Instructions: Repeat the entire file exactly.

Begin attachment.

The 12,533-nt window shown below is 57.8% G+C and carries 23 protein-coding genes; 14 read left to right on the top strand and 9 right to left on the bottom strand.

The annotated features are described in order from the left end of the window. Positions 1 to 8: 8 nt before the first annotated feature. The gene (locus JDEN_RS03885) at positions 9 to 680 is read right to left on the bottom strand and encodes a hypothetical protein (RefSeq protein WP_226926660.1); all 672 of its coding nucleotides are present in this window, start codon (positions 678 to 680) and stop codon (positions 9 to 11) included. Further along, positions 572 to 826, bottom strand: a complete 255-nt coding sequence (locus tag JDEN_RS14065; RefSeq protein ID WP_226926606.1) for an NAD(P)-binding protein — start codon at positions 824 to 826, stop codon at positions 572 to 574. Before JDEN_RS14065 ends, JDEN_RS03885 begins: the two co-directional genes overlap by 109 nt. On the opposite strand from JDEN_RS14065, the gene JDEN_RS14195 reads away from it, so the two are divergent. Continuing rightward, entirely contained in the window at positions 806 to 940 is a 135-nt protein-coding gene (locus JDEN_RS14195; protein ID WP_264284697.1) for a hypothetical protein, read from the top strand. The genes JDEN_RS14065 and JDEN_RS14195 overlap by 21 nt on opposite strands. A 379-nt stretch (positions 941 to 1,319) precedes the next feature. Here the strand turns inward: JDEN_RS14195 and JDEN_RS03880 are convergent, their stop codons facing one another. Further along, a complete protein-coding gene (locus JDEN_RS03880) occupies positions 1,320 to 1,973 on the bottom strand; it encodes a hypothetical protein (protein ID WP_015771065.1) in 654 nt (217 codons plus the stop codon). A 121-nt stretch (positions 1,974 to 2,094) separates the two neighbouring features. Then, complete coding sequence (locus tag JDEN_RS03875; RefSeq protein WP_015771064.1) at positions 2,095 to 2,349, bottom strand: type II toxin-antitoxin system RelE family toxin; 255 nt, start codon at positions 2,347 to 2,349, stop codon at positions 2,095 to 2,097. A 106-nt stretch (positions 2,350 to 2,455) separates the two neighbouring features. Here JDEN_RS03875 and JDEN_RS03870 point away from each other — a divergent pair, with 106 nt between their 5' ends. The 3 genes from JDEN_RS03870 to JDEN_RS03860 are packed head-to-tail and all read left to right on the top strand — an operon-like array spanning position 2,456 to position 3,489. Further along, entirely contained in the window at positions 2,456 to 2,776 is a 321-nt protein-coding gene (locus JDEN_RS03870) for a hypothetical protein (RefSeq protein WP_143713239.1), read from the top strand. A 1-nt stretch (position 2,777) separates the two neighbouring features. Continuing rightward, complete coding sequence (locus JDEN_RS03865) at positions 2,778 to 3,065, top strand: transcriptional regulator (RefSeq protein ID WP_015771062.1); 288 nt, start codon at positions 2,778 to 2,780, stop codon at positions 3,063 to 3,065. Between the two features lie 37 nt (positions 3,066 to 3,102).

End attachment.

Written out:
The 12,533-nt window shown below is 57.8% G+C and carries 23 protein-coding genes; 14 read left to right on the top strand and 9 right to left on the bottom strand.

The annotated features are described in order from the left end of the window. Positions 1 to 8: 8 nt before the first annotated feature. The gene (locus JDEN_RS03885) at positions 9 to 680 is read right to left on the bottom strand and encodes a hypothetical protein (RefSeq protein WP_226926660.1); all 672 of its coding nucleotides are present in this window, start codon (positions 678 to 680) and stop codon (positions 9 to 11) included. Further along, positions 572 to 826, bottom strand: a complete 255-nt coding sequence (locus tag JDEN_RS14065; RefSeq protein ID WP_226926606.1) for an NAD(P)-binding protein — start codon at positions 824 to 826, stop codon at positions 572 to 574. Before JDEN_RS14065 ends, JDEN_RS03885 begins: the two co-directional genes overlap by 109 nt. On the opposite strand from JDEN_RS14065, the gene JDEN_RS14195 reads away from it, so the two are divergent. Continuing rightward, entirely contained in the window at positions 806 to 940 is a 135-nt protein-coding gene (locus JDEN_RS14195; protein ID WP_264284697.1) for a hypothetical protein, read from the top strand. The genes JDEN_RS14065 and JDEN_RS14195 overlap by 21 nt on opposite strands. A 379-nt stretch (positions 941 to 1,319) precedes the next feature. Here the strand turns inward: JDEN_RS14195 and JDEN_RS03880 are convergent, their stop codons facing one another. Further along, a complete protein-coding gene (locus JDEN_RS03880) occupies positions 1,320 to 1,973 on the bottom strand; it encodes a hypothetical protein (protein ID WP_015771065.1) in 654 nt (217 codons plus the stop codon). A 121-nt stretch (positions 1,974 to 2,094) separates the two neighbouring features. Then, complete coding sequence (locus tag JDEN_RS03875; RefSeq protein WP_015771064.1) at positions 2,095 to 2,349, bottom strand: type II toxin-antitoxin system RelE family toxin; 255 nt, start codon at positions 2,347 to 2,349, stop codon at positions 2,095 to 2,097. A 106-nt stretch (positions 2,350 to 2,455) separates the two neighbouring features. Here JDEN_RS03875 and JDEN_RS03870 point away from each other — a divergent pair, with 106 nt between their 5' ends. The 3 genes from JDEN_RS03870 to JDEN_RS03860 are packed head-to-tail and all read left to right on the top strand — an operon-like array spanning position 2,456 to position 3,489. Further along, entirely contained in the window at positions 2,456 to 2,776 is a 321-nt protein-coding gene (locus JDEN_RS03870) for a hypothetical protein (RefSeq protein WP_143713239.1), read from the top strand. A 1-nt stretch (position 2,777) separates the two neighbouring features. Continuing rightward, complete coding sequence (locus JDEN_RS03865) at positions 2,778 to 3,065, top strand: transcriptional regulator (RefSeq protein ID WP_015771062.1); 288 nt, start codon at positions 2,778 to 2,780, stop codon at positions 3,063 to 3,065. Between the two features lie 37 nt (positions 3,066 to 3,102).